Thursday, February 23, 2017


Suppose two persons, one having an ear for music, and the other totally destitute of it, were both listening to a symphony; the former would consider himself warranted in confidently expecting the continuation of harmony, while the latter would be in no way surprised by a sudden change into the most barbarous and clashing dissonance. And, in like manner, the most constant experience of undeviating regularity in the course of nature up to this time, would be no ground whatever for expecting its continuance, except to those who should perceive something of itself more admirable in order than in disorder, in harmonious government of the whole than in the chance and random dispersion of parts.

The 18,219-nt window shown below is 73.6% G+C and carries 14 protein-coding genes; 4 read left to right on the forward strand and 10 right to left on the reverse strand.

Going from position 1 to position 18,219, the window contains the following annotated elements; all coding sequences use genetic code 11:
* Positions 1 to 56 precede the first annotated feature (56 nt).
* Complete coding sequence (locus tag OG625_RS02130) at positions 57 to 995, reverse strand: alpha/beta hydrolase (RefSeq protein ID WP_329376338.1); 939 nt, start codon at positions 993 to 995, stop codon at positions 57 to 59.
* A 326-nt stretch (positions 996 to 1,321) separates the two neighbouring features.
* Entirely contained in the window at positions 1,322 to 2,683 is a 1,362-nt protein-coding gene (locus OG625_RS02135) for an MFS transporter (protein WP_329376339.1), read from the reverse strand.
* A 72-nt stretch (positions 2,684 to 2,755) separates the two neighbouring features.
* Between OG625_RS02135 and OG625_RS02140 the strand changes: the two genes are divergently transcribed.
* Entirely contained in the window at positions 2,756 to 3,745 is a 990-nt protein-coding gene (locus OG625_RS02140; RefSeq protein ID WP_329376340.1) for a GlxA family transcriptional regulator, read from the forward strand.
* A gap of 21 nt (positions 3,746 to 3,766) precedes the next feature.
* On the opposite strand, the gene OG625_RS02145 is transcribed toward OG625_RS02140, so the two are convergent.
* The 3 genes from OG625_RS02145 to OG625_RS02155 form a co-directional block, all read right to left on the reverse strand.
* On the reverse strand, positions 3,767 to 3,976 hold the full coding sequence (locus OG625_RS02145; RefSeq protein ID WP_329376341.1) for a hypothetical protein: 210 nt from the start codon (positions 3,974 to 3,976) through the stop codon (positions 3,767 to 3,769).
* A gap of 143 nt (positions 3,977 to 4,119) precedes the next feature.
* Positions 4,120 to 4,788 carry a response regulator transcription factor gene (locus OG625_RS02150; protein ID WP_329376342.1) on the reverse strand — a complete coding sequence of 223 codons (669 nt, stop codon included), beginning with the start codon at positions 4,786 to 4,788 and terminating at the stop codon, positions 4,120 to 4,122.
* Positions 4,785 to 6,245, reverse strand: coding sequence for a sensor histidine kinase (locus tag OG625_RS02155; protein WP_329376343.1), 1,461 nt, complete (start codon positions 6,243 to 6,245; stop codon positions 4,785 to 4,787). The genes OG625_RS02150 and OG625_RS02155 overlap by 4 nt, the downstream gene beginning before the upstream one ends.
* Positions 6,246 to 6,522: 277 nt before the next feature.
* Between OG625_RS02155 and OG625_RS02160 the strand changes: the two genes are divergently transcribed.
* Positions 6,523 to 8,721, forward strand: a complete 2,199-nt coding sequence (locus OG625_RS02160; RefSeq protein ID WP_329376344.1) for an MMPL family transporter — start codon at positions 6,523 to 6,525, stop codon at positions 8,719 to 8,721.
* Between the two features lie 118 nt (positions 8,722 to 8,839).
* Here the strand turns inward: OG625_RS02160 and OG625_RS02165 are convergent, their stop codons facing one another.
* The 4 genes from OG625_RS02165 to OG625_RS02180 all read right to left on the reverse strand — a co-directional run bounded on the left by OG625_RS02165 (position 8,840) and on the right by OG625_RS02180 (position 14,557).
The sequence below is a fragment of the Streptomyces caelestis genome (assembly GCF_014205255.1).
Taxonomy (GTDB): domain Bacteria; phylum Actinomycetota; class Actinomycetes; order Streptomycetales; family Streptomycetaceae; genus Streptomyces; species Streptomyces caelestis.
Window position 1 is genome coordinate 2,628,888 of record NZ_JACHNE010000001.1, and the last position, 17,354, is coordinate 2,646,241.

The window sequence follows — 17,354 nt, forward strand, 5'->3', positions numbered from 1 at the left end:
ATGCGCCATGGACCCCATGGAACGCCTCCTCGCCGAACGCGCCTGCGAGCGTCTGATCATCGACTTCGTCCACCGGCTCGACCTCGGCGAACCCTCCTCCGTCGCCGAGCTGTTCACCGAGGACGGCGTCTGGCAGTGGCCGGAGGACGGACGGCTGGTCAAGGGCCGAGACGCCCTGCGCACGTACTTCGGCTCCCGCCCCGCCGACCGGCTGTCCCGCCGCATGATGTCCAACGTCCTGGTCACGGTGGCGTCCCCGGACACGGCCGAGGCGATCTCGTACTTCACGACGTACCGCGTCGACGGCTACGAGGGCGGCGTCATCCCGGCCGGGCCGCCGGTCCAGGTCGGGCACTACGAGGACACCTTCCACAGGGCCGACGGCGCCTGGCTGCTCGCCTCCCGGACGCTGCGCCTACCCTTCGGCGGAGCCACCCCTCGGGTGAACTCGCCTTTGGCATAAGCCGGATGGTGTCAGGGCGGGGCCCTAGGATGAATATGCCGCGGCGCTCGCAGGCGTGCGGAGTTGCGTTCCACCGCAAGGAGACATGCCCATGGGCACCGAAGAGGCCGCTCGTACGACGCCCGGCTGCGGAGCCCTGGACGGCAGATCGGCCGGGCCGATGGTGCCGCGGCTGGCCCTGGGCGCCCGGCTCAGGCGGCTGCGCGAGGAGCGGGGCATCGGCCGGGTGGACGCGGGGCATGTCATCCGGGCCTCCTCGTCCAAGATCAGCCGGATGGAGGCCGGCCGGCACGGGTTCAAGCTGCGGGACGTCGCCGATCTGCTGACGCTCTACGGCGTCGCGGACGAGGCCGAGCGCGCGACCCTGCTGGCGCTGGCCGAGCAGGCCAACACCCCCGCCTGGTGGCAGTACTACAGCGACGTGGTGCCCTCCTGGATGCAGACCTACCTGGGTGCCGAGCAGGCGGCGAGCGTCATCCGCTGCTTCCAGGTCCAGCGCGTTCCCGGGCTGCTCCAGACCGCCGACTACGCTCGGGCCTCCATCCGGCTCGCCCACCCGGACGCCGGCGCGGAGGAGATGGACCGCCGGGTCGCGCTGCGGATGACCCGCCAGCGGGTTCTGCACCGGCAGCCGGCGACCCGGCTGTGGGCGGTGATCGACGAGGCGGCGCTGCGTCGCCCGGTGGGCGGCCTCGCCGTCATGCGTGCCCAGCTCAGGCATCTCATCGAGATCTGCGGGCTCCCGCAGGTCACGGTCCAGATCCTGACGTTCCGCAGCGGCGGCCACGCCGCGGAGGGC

W. G. Ward, The Ideal of a Christian Church, p. 506. This is a very interesting idea -- that recognizing laws of nature at all requires a certain kind of cultivated good taste, a developed sense of the orderliness of the world, so to speak.

No comments:

Post a Comment

Please understand that this weblog runs on a third-party comment system, not on Blogger's comment system. If you have come by way of a mobile device and can see this message, you may have landed on the Blogger comment page, or the third party commenting system has not yet completely loaded; your comments will only be shown on this page and not on the page most people will see, and it is much more likely that your comment will be missed.